AAT a bust

James H. Sammons III (jsammons@liberty.uc.wlu.edu)
Sun, 24 Sep 1995 03:57:04 GMT

I'm no expert but I don't see how one can believe that the same traits
would have evolved for either aquatic or land apes. For one thing look at
the feet! The argument is almost the same as the one Robert Bakker used
to show that the hadrosaur dinosaurs were not aquatic, and holds just as
much credibility in my opinion. First, look at ape feet. They are wider
and the toes are longer, relatively, than ours. Why would aquatic apes
have evolved more compact narrow feet if they were supposedly using them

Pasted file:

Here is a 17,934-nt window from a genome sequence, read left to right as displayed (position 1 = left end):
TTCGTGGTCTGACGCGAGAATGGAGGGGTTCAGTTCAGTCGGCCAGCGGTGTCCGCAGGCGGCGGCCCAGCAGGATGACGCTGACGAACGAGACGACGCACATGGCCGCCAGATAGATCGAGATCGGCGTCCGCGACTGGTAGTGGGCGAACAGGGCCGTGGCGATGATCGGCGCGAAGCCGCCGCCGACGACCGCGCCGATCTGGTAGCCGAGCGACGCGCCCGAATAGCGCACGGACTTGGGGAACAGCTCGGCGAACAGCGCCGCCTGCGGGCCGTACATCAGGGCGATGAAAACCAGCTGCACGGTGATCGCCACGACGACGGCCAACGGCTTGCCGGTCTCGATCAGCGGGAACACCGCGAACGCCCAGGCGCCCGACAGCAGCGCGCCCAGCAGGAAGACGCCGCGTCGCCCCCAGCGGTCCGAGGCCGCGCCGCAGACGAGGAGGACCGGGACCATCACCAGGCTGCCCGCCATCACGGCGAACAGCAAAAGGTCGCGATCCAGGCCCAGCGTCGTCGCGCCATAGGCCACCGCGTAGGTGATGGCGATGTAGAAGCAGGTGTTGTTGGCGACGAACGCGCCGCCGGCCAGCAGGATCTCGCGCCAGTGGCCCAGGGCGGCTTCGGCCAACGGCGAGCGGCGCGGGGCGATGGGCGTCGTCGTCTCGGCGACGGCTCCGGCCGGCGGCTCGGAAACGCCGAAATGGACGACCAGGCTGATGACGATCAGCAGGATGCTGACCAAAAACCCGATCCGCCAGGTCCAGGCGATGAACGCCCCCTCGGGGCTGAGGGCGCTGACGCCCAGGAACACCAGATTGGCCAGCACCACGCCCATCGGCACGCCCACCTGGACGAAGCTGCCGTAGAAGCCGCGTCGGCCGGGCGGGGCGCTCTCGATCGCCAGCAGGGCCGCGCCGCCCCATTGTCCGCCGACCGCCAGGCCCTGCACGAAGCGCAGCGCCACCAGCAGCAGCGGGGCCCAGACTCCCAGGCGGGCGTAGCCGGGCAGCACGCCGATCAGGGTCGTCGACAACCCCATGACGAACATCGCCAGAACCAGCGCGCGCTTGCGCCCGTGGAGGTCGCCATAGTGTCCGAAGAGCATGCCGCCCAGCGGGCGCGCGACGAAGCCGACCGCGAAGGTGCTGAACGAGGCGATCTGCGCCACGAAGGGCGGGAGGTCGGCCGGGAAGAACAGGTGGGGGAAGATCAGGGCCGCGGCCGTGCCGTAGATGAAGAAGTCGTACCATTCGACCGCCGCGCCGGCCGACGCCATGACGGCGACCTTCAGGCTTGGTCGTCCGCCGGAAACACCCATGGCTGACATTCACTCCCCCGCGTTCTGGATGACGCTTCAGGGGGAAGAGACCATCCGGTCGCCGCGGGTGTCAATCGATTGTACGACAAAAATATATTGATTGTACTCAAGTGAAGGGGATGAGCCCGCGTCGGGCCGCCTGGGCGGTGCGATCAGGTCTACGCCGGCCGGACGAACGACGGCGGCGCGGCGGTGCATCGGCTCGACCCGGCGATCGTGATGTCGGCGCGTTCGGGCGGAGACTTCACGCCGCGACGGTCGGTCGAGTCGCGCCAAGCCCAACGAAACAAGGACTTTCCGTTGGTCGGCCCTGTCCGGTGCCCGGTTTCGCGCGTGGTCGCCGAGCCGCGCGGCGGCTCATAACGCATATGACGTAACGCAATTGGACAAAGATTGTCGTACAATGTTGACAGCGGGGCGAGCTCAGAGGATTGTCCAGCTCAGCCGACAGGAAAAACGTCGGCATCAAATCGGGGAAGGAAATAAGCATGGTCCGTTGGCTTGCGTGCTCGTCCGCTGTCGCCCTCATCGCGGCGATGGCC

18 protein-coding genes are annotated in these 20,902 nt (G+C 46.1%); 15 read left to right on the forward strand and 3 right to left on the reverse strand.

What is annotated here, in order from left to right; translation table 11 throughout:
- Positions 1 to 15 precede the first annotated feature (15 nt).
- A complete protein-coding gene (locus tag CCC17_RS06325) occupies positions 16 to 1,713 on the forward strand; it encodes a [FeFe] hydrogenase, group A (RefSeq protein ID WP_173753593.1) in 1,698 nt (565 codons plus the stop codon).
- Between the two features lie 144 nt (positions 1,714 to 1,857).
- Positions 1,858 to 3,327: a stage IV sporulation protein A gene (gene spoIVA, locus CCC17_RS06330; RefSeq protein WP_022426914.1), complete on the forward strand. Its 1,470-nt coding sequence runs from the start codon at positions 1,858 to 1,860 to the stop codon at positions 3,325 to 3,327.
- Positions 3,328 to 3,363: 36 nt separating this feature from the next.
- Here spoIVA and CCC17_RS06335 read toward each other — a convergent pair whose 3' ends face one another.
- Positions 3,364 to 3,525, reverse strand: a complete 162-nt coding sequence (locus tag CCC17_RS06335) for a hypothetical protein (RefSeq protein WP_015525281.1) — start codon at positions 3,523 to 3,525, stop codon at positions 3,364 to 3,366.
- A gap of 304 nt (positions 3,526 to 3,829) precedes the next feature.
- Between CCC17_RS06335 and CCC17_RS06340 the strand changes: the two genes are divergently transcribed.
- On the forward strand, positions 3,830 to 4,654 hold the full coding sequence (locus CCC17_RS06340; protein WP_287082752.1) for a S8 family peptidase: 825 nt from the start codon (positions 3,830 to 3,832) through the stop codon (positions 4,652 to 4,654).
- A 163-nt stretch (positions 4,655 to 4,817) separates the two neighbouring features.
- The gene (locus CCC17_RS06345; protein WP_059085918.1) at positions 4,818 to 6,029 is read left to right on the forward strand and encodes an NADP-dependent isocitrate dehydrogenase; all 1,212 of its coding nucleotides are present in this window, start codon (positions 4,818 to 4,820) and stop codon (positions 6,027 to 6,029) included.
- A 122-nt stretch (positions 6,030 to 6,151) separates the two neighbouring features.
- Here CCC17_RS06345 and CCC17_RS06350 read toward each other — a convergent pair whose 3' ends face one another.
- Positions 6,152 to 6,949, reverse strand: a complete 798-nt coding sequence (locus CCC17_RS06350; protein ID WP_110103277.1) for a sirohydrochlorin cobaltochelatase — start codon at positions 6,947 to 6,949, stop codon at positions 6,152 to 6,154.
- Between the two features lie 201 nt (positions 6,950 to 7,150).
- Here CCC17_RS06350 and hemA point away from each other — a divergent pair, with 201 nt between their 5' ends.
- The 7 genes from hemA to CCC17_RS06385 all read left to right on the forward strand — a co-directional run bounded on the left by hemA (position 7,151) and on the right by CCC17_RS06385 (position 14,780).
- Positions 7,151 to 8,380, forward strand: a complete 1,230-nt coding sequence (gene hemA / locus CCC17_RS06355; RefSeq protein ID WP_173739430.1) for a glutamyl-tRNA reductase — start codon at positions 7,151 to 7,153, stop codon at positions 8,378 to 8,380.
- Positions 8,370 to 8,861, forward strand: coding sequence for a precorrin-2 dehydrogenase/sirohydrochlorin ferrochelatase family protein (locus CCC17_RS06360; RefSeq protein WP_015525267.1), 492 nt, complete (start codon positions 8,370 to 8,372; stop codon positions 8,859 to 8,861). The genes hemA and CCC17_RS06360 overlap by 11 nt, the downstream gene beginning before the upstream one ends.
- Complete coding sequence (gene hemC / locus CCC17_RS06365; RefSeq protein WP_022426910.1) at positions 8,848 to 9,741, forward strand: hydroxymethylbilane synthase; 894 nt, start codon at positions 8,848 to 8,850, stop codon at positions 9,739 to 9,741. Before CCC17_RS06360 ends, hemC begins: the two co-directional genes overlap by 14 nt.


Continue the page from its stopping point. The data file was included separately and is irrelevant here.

to swim. As far as the toes are concerned, our toes are shorter and
closer together in relation to our bodies than those of apes. The logical
tendency would be to web the long, more spreadable toes. The apes in question
however developed stubby toes that were packed like sardines. If one were
to take a duck's feet and tie the toes together to prevent spreading the
duck would not swim as well, but that seems to be the cource the aquatic
apes took; why? Why would aquatic creatures evolve in the wrong direction?
A simple change in the ammount of flesh would have made our ancestors
superb swimmers, but Rearranging the bones to a less effective
arrangement makes no sense at all.
I'm not convinced. Should evidence arise that shows an adaptation
to aquatoc locomotion I would reconsider; however no such evidence exists.